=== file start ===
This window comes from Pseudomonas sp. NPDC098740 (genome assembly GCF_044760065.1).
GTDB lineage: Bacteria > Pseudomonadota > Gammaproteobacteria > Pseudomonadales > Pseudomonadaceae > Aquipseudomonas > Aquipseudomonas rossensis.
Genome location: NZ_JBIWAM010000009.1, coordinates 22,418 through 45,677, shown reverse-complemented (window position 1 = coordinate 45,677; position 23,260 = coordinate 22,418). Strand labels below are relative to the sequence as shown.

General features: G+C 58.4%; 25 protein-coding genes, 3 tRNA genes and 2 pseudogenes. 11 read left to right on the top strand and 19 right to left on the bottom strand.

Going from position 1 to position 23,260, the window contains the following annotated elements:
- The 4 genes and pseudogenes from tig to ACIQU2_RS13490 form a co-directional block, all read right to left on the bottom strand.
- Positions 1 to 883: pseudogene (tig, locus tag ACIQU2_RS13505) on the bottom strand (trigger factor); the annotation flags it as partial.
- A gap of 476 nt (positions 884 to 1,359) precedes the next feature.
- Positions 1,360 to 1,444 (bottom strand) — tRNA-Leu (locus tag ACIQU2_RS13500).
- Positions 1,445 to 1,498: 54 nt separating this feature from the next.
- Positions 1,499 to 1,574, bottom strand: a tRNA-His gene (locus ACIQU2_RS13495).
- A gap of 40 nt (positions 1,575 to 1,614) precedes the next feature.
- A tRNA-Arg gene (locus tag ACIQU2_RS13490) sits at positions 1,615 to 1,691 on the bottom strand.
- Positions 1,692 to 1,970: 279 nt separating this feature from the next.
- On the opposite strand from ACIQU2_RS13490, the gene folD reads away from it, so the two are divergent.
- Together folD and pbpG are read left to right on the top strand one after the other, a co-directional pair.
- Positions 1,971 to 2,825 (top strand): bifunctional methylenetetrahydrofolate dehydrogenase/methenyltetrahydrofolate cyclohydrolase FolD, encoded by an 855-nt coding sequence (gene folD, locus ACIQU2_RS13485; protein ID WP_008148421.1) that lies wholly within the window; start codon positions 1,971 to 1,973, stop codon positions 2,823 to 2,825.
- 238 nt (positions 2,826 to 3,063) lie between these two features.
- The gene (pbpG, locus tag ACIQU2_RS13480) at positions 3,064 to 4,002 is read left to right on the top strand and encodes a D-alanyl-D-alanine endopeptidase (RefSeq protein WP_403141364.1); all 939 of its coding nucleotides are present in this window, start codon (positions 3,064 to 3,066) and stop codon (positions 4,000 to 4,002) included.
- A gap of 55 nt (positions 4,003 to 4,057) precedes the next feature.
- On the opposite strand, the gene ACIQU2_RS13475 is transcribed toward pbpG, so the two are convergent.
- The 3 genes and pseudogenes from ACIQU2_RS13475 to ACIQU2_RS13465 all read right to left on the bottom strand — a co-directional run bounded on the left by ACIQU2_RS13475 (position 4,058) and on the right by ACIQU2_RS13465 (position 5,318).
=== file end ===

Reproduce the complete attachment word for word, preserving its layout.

This window comes from Pseudomonas sp. NPDC098740 (genome assembly GCF_044760065.1).
GTDB lineage: Bacteria > Pseudomonadota > Gammaproteobacteria > Pseudomonadales > Pseudomonadaceae > Aquipseudomonas > Aquipseudomonas rossensis.
Genome location: NZ_JBIWAM010000009.1, coordinates 22,418 through 45,677, shown reverse-complemented (window position 1 = coordinate 45,677; position 23,260 = coordinate 22,418). Strand labels below are relative to the sequence as shown.

General features: G+C 58.4%; 25 protein-coding genes, 3 tRNA genes and 2 pseudogenes. 11 read left to right on the top strand and 19 right to left on the bottom strand.

Going from position 1 to position 23,260, the window contains the following annotated elements:
- The 4 genes and pseudogenes from tig to ACIQU2_RS13490 form a co-directional block, all read right to left on the bottom strand.
- Positions 1 to 883: pseudogene (tig, locus tag ACIQU2_RS13505) on the bottom strand (trigger factor); the annotation flags it as partial.
- A gap of 476 nt (positions 884 to 1,359) precedes the next feature.
- Positions 1,360 to 1,444 (bottom strand) — tRNA-Leu (locus tag ACIQU2_RS13500).
- Positions 1,445 to 1,498: 54 nt separating this feature from the next.
- Positions 1,499 to 1,574, bottom strand: a tRNA-His gene (locus ACIQU2_RS13495).
- A gap of 40 nt (positions 1,575 to 1,614) precedes the next feature.
- A tRNA-Arg gene (locus tag ACIQU2_RS13490) sits at positions 1,615 to 1,691 on the bottom strand.
- Positions 1,692 to 1,970: 279 nt separating this feature from the next.
- On the opposite strand from ACIQU2_RS13490, the gene folD reads away from it, so the two are divergent.
- Together folD and pbpG are read left to right on the top strand one after the other, a co-directional pair.
- Positions 1,971 to 2,825 (top strand): bifunctional methylenetetrahydrofolate dehydrogenase/methenyltetrahydrofolate cyclohydrolase FolD, encoded by an 855-nt coding sequence (gene folD, locus ACIQU2_RS13485; protein ID WP_008148421.1) that lies wholly within the window; start codon positions 1,971 to 1,973, stop codon positions 2,823 to 2,825.
- 238 nt (positions 2,826 to 3,063) lie between these two features.
- The gene (pbpG, locus tag ACIQU2_RS13480) at positions 3,064 to 4,002 is read left to right on the top strand and encodes a D-alanyl-D-alanine endopeptidase (RefSeq protein WP_403141364.1); all 939 of its coding nucleotides are present in this window, start codon (positions 3,064 to 3,066) and stop codon (positions 4,000 to 4,002) included.
- A gap of 55 nt (positions 4,003 to 4,057) precedes the next feature.
- On the opposite strand, the gene ACIQU2_RS13475 is transcribed toward pbpG, so the two are convergent.
- The 3 genes and pseudogenes from ACIQU2_RS13475 to ACIQU2_RS13465 all read right to left on the bottom strand — a co-directional run bounded on the left by ACIQU2_RS13475 (position 4,058) and on the right by ACIQU2_RS13465 (position 5,318).